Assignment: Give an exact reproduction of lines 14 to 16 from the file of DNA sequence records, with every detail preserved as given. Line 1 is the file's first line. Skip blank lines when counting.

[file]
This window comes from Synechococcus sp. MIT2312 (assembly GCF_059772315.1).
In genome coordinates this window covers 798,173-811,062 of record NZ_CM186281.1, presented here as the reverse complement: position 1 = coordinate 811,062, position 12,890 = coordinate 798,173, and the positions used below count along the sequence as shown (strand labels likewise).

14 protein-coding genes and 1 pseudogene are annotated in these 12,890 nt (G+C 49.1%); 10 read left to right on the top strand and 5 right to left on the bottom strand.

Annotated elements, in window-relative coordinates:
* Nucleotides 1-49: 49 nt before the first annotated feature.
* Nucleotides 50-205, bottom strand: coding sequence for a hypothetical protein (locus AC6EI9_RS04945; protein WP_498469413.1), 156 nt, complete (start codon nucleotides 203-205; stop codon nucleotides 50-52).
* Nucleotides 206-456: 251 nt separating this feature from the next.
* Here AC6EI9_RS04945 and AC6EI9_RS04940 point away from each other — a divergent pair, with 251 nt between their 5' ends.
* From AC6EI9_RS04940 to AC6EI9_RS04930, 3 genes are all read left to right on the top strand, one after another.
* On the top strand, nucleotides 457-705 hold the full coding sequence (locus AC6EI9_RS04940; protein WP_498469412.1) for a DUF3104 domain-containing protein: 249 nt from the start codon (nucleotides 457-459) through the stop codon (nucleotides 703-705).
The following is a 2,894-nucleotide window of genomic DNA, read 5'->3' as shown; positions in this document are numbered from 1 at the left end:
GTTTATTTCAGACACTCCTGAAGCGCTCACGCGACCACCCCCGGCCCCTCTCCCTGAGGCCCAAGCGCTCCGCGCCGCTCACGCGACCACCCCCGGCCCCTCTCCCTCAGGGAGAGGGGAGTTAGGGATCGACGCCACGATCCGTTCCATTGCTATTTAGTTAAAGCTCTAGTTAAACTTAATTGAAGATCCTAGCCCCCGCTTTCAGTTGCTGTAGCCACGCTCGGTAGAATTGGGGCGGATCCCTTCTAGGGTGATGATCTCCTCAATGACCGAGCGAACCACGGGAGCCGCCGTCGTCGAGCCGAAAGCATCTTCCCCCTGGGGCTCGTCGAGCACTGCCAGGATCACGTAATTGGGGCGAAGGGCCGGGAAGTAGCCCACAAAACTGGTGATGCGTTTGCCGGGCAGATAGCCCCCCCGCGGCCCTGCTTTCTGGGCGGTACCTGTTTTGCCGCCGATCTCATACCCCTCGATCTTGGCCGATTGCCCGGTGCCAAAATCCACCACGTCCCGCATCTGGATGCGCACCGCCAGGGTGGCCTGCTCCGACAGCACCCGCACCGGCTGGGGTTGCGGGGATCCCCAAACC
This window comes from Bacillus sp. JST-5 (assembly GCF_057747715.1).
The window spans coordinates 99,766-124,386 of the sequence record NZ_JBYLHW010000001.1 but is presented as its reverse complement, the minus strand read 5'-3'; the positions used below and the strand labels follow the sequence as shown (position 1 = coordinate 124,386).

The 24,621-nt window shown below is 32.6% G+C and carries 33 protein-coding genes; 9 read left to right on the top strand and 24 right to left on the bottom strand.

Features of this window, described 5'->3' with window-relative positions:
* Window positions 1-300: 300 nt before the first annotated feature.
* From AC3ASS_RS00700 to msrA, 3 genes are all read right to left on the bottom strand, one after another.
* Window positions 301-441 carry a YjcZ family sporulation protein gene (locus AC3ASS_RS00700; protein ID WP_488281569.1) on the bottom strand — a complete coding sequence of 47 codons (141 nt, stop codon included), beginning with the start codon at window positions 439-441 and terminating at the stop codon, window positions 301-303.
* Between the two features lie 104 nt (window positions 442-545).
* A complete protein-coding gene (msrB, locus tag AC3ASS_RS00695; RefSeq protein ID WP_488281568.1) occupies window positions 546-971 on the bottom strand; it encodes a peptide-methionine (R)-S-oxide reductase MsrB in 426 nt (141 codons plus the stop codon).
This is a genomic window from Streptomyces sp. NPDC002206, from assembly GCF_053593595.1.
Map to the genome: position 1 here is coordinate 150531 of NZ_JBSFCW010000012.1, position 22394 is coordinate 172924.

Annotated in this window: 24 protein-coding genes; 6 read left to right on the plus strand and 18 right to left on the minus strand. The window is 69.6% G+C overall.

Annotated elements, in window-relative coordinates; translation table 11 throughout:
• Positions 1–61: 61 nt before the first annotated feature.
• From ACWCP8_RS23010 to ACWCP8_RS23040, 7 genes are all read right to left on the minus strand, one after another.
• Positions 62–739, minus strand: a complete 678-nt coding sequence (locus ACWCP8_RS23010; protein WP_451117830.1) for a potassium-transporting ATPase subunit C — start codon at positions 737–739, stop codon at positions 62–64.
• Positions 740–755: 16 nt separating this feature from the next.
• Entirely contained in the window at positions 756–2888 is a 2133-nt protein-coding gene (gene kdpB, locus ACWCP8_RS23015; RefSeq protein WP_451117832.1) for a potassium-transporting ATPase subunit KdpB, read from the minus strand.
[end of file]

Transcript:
The window spans coordinates 99,766-124,386 of the sequence record NZ_JBYLHW010000001.1 but is presented as its reverse complement, the minus strand read 5'-3'; the positions used below and the strand labels follow the sequence as shown (position 1 = coordinate 124,386).

The 24,621-nt window shown below is 32.6% G+C and carries 33 protein-coding genes; 9 read left to right on the top strand and 24 right to left on the bottom strand.

Features of this window, described 5'->3' with window-relative positions: